The U.S. Court of Appeals for the 9th Circuit has blocked a federal judge’s ruling overturning California’s longtime ban on assault weapons, in which he likened an AR-15 to a Swiss army knife.

A three-judge panel in a one-page order on Monday issued a stay of the June 4 order from U.S. District Judge Roger T. Benitez of the Southern District of California, in which the judge ruled that sections of the state ban in place since 1989 regarding military-style rifles are unconstitutional.

Senior Circuit Court Judge Barry G. Silverman, Circuit Judge Jacqueline H. Nguyen and Circuit Judge Ryan D. Nelson wrote that the stay will remain in place pending the outcome of another case challenging the ban.

“The stay shall remain in effect until further order of this court,” the panel wrote.

The 9th Circuit panel said parties will file a status update within 14 days of a decision in the other case, Rupp v. Bonta.

California Attorney General Rob Bonta, D, to whom Benitez granted a 30-day stay of the ruling earlier this month, celebrated the 9th Circuit’s order after criticizing the judge’s decision as “fundamentally flawed.”


“This leaves our assault-weapons laws in effect while appellate proceedings continue,” Bonta tweeted. “We won’t stop defending these lifesaving laws.”

Representatives for Gov. Gavin Newsom, D, and John Dillon, an attorney with the plaintiffs in the lawsuit, did not immediately respond to requests for comment Tuesday.

The decision by Benitez, an appointee of President George W. Bush, gained nationwide attention when he called the state’s ban a “failed experiment” and said the assault weapons that Californians are barred from using are not “bazookas, howitzers or machine guns” but rather “fairly ordinary, popular, modern rifles.” But it was his comparison of an AR-15 to a Swiss army knife that received the most attention.

“Like the Swiss Army Knife, the popular AR-15 rifle is a perfect combination of home defense weapon and homeland defense equipment,” Benitez said in the 94-page ruling.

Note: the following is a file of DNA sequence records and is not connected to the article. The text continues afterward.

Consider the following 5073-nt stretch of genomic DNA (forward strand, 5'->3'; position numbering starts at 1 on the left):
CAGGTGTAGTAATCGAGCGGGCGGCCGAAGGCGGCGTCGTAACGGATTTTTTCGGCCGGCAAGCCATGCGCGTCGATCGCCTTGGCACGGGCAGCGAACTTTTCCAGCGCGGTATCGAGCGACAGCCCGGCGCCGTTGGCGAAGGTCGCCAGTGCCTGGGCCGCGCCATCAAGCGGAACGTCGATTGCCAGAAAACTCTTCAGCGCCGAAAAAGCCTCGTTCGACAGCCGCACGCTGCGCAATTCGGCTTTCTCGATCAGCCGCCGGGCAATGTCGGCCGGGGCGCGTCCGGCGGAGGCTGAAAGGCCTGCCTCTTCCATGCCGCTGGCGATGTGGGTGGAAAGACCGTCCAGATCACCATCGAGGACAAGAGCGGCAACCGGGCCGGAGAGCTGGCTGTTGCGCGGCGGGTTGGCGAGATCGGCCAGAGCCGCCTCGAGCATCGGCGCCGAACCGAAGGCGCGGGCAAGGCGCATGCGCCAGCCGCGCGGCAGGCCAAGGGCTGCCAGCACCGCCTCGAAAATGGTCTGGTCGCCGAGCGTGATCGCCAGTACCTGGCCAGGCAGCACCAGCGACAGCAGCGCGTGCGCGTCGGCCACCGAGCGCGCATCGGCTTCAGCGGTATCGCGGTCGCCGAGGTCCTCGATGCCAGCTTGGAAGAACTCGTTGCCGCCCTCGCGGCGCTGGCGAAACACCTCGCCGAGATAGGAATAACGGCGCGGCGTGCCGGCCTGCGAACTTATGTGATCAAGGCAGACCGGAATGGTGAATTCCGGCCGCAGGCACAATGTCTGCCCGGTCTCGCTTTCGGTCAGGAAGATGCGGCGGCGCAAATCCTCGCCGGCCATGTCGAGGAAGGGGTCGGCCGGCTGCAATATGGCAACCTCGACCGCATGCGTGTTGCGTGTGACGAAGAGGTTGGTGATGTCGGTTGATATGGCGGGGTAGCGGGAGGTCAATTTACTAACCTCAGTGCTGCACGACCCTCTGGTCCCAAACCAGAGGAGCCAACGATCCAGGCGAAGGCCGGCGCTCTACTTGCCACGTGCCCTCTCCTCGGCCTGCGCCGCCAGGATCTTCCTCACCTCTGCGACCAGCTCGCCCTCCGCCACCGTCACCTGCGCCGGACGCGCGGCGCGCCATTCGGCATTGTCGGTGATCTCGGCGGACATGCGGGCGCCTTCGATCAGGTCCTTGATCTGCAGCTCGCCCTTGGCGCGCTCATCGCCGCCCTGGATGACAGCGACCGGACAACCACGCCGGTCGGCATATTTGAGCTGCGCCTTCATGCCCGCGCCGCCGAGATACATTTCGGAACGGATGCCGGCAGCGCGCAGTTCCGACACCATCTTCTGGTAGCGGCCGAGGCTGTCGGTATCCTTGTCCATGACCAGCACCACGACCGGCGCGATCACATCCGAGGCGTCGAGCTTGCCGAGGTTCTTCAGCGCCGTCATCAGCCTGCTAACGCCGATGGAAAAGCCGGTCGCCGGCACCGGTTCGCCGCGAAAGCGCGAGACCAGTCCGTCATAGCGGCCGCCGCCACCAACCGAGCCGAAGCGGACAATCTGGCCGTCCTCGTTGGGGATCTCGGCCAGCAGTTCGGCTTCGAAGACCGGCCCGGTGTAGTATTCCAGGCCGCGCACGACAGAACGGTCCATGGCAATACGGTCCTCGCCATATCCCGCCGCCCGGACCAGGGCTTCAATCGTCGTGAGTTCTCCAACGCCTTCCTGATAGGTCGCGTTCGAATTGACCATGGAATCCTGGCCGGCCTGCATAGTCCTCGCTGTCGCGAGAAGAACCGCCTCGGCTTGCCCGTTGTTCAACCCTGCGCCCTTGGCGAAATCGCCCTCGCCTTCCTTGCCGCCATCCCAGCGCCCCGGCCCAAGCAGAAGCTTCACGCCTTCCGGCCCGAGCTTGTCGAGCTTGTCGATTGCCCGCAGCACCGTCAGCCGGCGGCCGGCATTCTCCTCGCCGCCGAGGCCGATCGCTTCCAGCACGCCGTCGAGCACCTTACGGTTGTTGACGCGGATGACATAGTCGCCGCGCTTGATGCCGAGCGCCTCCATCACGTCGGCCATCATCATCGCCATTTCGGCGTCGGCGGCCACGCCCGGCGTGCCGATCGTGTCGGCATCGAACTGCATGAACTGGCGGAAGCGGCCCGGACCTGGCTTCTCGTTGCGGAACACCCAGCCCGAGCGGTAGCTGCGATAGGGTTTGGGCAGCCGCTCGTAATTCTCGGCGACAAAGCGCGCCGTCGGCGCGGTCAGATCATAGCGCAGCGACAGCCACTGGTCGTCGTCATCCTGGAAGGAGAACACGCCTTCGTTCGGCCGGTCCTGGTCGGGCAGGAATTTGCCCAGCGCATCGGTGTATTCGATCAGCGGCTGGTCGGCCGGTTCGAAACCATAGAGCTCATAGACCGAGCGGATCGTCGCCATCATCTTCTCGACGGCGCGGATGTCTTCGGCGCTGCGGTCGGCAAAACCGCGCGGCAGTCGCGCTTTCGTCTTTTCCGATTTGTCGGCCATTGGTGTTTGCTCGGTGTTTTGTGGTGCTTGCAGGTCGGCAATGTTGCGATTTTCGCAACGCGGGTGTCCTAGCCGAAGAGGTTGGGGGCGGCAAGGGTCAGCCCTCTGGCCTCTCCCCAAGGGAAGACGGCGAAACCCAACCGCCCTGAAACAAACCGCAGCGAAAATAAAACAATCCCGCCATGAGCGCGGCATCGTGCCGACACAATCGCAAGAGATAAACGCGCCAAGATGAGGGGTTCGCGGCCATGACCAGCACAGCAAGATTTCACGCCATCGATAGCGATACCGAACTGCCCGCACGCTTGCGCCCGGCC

The 9th Circuit’s stay comes after weeks of condemnation from Democrats and gun-control advocates who slammed Benitez’s ruling as a “disgusting slap in the face to those who have lost loved ones to gun violence.” Others, such as Brandon Combs, head of the Firearms Policy Coalition, which helped bring the lawsuit to court, called overturning California’s assault weapons ban a “historic victory for individual liberty.”

The California ban has been revised multiple times over the past three decades. The state has argued that assault weapons restrictions have also previously been upheld by several federal district and appeals courts.


Benitez’s decision this month stemmed from a lawsuit against California that said the state is “one of only a small handful of states to ban many of the most popular semiautomatic firearms in the nation because they possess one or more common characteristics, such as pistol grips and threaded barrels” that are frequently used with detachable ammunition magazines.

The state previously argued in a court filing that a spike in sales in the past year of nearly 1.2 million other types of pistols, rifles and shotguns showed that California’s ban “has not prevented law-abiding citizens in the state from acquiring a range of firearms for lawful purposes, including self-defense.” Benitez pushed back on that notion, saying in his ruling that there are an estimated 185,569 assault weapons registered with the state.

“This is an average case about average guns used in average ways for average purposes,” Benitez wrote. “One is to be forgiven if one is persuaded by news media and others that the nation is awash with murderous AR-15 assault rifles. The facts, however, do not support this hyperbole, and facts matter.”

The AR-15, a lightweight, customizable version of the military’s M-16, soared in popularity after a 10-year federal ban on assault weapons expired in 2004. It has also been slammed by lawmakers and gun-control advocates for its use in mass shootings.

Benitez baselessly claimed in his June 4 ruling that “more people have died from the COVID-19 vaccine than mass shootings in California.” He made another reference to knives in his ruling, claiming that “murder by knife occurs seven times more often than murder by rifle” in California.

Legal experts told The Washington Post this month that the judge’s ruling, which compares assault weapons to knives in the first three pages, is similar to language used by gun-rights advocates in arguing for the popularity of the firearms in the United States.


“When I read something like this — ‘What about knives?’ — my instinct is to say that the Las Vegas shooter didn’t use knives to rain down fire on a concert,” Darrell A.H. Miller, a law professor and co-director of Duke University’s Center for Firearms Law, told The Post.

Benitez has ruled in favor of gun rights multiple times since he was confirmed by the Senate in 2004. He previously ruled that California’s ban on high-capacity magazines was unconstitutional and struck down a restriction on remote purchases of gun ammunition. The state is appealing both of those decisions.